Tip: Don't Use a Mixed Grip When Deadlifting

If you always used a mixed grip when deadlifting, you'll get injured. Instead, master the hook grip. Here's how.

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Do not use a mixed grip – one hand pronated, one supinated – while deadlifting. Or at least don't use it for all of your training.

Yes, the mixed grip is much stronger than a regular double-overhand grip because it prevents the bar from rolling in your hands and opening the fingers up. However, this type of grip can lead to some serious imbalances. When pulling this way you'll always have a tendency to twist slightly as you rise up. The side of the supinated hand will tend to rotate forward while the side of the pronated hand will rotate backwards.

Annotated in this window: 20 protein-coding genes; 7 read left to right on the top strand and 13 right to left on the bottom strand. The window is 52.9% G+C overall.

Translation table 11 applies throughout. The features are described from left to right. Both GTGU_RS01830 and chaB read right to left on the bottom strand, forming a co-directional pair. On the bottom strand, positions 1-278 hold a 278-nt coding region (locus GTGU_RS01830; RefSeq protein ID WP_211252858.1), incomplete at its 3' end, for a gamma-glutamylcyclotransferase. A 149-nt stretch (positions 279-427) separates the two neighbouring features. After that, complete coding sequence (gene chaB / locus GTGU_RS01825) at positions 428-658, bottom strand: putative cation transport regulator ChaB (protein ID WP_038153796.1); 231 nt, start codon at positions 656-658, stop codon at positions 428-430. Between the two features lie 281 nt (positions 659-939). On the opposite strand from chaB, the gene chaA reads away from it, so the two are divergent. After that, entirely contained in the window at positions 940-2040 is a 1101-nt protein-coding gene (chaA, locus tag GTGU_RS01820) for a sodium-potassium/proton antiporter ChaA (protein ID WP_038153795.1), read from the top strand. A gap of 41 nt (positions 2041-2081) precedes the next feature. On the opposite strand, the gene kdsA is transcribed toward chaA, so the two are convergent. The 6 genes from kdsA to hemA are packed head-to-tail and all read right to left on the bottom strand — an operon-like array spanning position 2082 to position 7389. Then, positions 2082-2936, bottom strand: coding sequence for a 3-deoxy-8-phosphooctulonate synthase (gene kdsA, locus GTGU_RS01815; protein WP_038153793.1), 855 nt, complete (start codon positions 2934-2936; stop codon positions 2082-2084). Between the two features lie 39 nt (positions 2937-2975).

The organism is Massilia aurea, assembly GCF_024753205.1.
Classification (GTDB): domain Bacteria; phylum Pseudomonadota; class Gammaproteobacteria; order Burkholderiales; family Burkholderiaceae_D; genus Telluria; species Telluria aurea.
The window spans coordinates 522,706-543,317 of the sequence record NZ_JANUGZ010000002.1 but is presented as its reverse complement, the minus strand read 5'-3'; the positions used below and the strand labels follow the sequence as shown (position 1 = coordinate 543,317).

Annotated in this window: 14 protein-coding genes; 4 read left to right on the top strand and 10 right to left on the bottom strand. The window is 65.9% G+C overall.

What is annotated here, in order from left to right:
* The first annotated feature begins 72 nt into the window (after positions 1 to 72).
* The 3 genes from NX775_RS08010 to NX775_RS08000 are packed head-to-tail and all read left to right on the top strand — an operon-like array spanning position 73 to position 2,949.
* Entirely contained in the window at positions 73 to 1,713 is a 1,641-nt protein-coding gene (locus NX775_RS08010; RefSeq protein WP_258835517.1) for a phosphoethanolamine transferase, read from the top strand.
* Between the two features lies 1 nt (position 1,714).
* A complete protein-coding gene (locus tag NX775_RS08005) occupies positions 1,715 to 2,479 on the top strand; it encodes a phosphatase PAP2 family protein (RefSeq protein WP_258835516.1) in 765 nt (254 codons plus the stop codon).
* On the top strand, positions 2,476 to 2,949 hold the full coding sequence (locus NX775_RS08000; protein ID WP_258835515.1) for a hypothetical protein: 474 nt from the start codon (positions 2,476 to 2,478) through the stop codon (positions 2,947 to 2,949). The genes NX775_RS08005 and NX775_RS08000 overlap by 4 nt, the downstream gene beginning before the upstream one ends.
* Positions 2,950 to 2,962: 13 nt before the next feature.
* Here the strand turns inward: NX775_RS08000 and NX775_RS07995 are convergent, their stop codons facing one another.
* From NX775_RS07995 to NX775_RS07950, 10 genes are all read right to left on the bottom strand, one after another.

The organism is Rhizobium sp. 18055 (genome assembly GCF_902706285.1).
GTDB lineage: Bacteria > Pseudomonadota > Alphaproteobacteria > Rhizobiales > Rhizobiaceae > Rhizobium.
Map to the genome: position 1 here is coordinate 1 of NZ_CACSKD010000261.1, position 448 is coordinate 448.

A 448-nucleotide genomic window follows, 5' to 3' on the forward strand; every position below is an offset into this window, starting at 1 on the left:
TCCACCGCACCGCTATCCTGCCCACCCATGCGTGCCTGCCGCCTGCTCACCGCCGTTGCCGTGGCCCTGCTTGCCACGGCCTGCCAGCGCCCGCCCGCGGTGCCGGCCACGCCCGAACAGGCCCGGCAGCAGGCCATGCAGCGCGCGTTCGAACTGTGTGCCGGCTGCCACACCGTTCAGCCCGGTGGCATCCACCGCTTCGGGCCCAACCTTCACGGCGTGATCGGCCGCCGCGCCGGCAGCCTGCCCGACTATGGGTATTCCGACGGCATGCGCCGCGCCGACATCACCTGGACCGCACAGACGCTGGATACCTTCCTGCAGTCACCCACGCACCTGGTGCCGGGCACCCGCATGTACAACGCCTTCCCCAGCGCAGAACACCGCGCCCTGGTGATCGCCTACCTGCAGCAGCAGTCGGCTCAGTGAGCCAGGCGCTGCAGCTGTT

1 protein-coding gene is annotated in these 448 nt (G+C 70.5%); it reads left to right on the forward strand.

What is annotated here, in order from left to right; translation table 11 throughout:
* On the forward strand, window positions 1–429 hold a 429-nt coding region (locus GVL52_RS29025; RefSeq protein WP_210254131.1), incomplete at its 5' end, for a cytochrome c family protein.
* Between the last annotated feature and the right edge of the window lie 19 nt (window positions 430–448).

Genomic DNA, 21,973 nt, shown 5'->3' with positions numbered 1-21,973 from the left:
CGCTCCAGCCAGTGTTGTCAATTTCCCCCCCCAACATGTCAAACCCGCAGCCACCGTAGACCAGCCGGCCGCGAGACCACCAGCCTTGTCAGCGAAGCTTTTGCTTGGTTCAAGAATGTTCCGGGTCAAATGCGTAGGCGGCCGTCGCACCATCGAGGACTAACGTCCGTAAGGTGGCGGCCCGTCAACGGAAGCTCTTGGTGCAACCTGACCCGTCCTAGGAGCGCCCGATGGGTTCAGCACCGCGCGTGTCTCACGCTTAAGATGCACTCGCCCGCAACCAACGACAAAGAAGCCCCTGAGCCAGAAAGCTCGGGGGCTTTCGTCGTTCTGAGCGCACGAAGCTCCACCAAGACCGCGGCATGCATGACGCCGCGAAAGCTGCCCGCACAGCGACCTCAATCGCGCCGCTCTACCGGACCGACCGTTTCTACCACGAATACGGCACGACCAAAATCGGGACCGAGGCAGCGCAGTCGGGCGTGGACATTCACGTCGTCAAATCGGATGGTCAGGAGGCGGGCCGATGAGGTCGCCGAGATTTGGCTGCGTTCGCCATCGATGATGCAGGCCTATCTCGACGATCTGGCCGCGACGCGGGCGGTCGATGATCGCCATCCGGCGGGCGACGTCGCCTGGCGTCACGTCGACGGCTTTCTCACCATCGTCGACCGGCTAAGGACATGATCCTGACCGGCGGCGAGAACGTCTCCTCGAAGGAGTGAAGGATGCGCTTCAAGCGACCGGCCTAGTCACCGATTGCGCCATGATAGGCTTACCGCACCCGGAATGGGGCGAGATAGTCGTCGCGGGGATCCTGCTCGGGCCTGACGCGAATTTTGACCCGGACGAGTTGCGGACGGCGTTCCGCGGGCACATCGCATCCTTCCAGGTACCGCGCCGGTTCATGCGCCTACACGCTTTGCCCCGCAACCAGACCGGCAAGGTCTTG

While this won't be a problem if you only use the grip once in a while, you risk developing an imbalance that could lead to injuries if you do all of your deadlifts this way. Instead, deadlift with a double overhand grip. That's of course a weaker grip than the mixed one, which isn't necessarily a bad thing since you'll strengthen your grip by training this way. If you continue to have trouble holding onto the barbell, learn the hook grip.


A hook grip involves trapping your thumb between the barbell and your first 2-3 fingers. It will be painful the first few times you try it. But once you master it, it's much stronger than a regular grip and just as strong as the mixed grip, if not stronger.

Christian Thibaudeau specializes in building bodies that perform as well as they look. He is one of the most sought-after coaches by the world's top athletes and bodybuilders. Check out the Christian Thibaudeau Coaching Forum.